Lifemark in New Zealand has several good case studies of universally designed homes. Some are modest homes and some are more upmarket.
The latest edition of their newsletter features a spacious home with great views. The owners, Max and Tricia have an interesting story to tell. Max is a mechanical engineer who taught environmental and spatial home design to architecture students. He knew about accessibility but not heard of universal design. Turns out that one of Max’s students in 1995 became the designer of their new home. The story of Max and Tricia has some nice detail and pictures in the article.
We rely on designers to make the things we use, and to make them easy and convenient to use. But are users the main consideration or is it a case of impressing fellow designers? Design competitions rarely mention useability, if at all. When it comes to architects, adopting universal design seems to be a big problem according to recent research.
The research paper from Europe takes the case of Flanders to examine the barriers and drivers in architectural practice. While legislation and regulations aim to push for more inclusive designs, reluctance is still apparent. Data were collected from Flemish architects using a survey and seminars. Sceptical attitudes was a common barrier with both architects and their clients. One of the conclusions is that access regulations create tunnel vision regarding UD. Participant responses were generally dominated by the language of accessibility and not inclusion.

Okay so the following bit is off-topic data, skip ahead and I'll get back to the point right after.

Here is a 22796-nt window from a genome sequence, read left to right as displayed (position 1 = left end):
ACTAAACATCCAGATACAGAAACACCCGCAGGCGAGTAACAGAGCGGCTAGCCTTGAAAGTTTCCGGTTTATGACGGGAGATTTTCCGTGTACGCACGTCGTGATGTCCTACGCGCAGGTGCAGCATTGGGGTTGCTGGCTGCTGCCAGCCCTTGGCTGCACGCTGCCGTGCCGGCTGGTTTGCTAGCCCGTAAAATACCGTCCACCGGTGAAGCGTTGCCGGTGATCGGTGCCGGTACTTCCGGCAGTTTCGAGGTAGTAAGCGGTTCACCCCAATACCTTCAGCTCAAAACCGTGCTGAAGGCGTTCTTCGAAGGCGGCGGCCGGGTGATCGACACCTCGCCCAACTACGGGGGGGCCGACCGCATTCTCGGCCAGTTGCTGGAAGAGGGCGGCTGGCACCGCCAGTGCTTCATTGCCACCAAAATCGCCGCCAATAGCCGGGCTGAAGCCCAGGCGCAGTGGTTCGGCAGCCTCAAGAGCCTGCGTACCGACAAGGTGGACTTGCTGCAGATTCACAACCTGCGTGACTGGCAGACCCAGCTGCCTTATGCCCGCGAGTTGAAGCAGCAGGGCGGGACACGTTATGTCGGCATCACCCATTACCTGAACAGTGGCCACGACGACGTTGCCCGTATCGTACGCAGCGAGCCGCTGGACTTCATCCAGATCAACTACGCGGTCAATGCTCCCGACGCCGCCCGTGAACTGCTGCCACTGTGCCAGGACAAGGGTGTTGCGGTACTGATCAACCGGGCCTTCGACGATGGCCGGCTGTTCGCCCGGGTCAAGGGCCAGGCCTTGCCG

This research projecthas produced a lot of useful content in terms of real and perceived barriers to implementing UD. The title of the paper is, Barriers To And Drivers Of Adopting UD In Current Architectural Practice: The Case Of Flanders. It is published in the Journal or Architectural and Planning Research.
Purpose of the study:
“The current study, which investigated architects’ perceptions of UD barriers and drivers in current architectural practice in Flanders, Belgium, aims to add to the existing body of knowledge of the three main categories of UD barriers and drivers in two distinct ways. First, in contrast to previous research, this study specifically focuses on factors that affect the decision to implement UD at the beginning of the design process. The main reason for this focus is that the initial motivation or commitment to adopt UD as a design strategy at the very start of the process appears to be important in order to accomplish the goal of inclusion (Bringolf, 2011; Ringaert, 2001).”
New cars have automated features, but they are not yet driverless, that is, driven by computers. The mining and agriculture industries already use fully autonomous vehicles. So we have the technology. Driverless cars will be about passengers – all passengers. However, we need to solve roadway issues before this technology can be rolled out for everyday use. As we glimpse a future where anyone can utilise a car, we need to make sure the designs work for everyone. Autonomous vehicles (AV) can bring independence with universal design.